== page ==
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Old 11-07-2008, 08:42 PM   #1
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Why not Romex in Conduit?


I am planning to run power to my backyard tool shed, and in doing my homeowrk I see that you are supposed to use UF wire buried at 24" or STRANDED wire in conduit at 18"

almost everyplace i look it specifically says NOT to use romex in conduit, but it doesn't say why.

I plan on doing this right, so I will use stranded wire, but I am very curious as to the reason you aren't supposed to use romex, can somebody "shed some light" on this?

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Old 11-07-2008, 08:46 PM   #2
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Why not Romex in Conduit?


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Originally Posted by Mr Chips View Post
I am planning to run power to my backyard tool shed, and in doing my homeowrk I see that you are supposed to use UF wire buried at 24" or STRANDED wire in conduit at 18"

almost everyplace i look it specifically says NOT to use romex in conduit, but it doesn't say why.

I plan on doing this right, so I will use stranded wire, but I am very curious as to the reason you aren't supposed to use romex, can somebody "shed some light" on this?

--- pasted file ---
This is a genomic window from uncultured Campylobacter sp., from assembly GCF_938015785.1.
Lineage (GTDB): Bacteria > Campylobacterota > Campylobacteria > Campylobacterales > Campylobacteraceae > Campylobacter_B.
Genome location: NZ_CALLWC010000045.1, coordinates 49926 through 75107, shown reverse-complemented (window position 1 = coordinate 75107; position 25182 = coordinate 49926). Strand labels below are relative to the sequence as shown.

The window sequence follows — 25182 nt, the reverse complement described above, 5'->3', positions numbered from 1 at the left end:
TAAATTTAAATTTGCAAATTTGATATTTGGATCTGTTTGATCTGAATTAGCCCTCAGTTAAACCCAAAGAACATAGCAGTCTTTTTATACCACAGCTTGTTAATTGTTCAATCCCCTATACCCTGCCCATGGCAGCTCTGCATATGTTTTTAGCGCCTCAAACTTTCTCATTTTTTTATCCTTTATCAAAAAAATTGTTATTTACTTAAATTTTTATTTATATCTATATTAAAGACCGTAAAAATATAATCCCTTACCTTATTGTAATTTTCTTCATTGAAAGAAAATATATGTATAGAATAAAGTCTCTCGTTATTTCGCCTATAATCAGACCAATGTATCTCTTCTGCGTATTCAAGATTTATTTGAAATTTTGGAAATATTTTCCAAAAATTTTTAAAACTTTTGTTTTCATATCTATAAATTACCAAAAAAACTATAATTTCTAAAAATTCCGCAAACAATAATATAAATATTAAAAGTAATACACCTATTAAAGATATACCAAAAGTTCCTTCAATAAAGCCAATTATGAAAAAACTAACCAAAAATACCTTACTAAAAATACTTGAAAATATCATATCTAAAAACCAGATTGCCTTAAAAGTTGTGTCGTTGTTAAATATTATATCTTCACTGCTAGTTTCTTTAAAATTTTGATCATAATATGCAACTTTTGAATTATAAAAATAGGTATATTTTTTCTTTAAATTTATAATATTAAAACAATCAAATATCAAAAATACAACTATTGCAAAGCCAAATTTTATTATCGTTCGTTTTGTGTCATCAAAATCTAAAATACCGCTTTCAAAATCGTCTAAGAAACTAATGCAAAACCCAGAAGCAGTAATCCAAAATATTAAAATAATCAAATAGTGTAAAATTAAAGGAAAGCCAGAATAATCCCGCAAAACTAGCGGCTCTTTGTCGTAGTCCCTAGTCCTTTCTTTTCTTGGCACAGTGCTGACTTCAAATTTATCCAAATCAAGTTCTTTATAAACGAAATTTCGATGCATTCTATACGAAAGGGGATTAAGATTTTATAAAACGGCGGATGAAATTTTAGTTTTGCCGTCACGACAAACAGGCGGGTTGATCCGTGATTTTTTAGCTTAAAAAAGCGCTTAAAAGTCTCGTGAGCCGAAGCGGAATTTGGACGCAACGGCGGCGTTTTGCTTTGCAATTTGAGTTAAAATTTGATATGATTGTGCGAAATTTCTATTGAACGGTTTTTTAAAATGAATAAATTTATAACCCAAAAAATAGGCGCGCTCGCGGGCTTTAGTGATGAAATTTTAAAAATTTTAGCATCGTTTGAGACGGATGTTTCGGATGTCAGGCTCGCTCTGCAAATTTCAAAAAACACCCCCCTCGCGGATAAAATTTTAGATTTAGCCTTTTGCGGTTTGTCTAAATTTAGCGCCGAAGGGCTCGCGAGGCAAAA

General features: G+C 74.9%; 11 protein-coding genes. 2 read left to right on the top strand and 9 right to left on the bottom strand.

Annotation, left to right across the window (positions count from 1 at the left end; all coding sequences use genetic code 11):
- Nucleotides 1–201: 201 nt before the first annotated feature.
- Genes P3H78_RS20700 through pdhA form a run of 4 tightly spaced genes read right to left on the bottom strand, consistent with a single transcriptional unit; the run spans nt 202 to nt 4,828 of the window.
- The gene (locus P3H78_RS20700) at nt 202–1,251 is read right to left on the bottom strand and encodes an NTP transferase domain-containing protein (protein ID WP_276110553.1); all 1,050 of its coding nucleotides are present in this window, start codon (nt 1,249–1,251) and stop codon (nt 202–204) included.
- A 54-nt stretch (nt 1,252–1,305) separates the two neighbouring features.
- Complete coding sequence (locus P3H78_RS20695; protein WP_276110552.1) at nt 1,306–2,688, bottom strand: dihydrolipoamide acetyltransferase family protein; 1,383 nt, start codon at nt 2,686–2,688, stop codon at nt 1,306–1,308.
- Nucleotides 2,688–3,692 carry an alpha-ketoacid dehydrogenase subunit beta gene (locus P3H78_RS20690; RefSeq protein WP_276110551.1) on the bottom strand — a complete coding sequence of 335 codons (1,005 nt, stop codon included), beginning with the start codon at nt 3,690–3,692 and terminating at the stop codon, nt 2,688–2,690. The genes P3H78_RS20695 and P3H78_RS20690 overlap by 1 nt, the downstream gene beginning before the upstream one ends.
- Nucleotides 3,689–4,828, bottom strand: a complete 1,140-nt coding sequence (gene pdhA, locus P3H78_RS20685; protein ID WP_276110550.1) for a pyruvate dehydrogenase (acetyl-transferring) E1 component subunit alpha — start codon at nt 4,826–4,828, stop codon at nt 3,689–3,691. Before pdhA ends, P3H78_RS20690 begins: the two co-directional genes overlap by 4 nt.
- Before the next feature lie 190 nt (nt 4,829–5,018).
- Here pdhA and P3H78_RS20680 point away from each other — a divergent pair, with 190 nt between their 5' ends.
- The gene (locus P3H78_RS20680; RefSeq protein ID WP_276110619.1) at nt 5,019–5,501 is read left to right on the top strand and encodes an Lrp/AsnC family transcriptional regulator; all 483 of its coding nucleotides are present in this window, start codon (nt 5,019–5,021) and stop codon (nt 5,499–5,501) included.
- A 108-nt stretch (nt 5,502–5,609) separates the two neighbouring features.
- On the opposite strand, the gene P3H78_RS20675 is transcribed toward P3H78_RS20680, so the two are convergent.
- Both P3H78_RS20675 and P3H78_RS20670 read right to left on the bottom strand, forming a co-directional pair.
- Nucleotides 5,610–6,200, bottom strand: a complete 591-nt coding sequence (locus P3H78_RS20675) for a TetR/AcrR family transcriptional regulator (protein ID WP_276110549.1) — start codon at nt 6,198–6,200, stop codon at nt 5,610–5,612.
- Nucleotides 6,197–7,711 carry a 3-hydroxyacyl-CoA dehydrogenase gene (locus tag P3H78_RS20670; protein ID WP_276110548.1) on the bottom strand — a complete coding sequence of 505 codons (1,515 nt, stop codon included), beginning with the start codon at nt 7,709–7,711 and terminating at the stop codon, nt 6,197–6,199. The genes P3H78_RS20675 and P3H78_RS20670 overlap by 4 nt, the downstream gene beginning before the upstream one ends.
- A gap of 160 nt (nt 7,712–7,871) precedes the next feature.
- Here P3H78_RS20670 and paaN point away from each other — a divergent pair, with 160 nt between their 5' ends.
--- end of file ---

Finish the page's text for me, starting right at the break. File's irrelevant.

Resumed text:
UF is allowed in conduit, but normal NM is not allowed in wet locations, conduit installed outdoors and underground meet this criteria.


Also, here are the depth requirements...

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Old 11-07-2008, 09:25 PM   #3
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Why not Romex in Conduit?


The 2002 edition of the NEC can be interpreted as prohibiting the use of NM cable (Romex) in conduit. As I understand it, this was a result of miscommunication between the code-making panels that write the code, rather than a deliberate prohibition. The 2005 NEC clearly allows NM cable to be run in conduit. However, NM can't be used in wet locations. The inside of a conduit in a wet location is considered a wet location.
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Old 11-08-2008, 09:58 AM   #4
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Why not Romex in Conduit?


While NM in conduit is allowed, it is not practical for most applications. It can't get wet and it is very difficult to pull multiconductor cables into conduit. Especially UF. Another thing to remember is that NM and UF have a large surface area, and could violate the conduit fill requirement. It's better to use individual conductors in conduit and if buried or outside the conductors must be rated for wet duty. THWN would most likely be what you will use. The "W" in the wire description is for wet locations. THHN is usually dual rated THHN/THWN.
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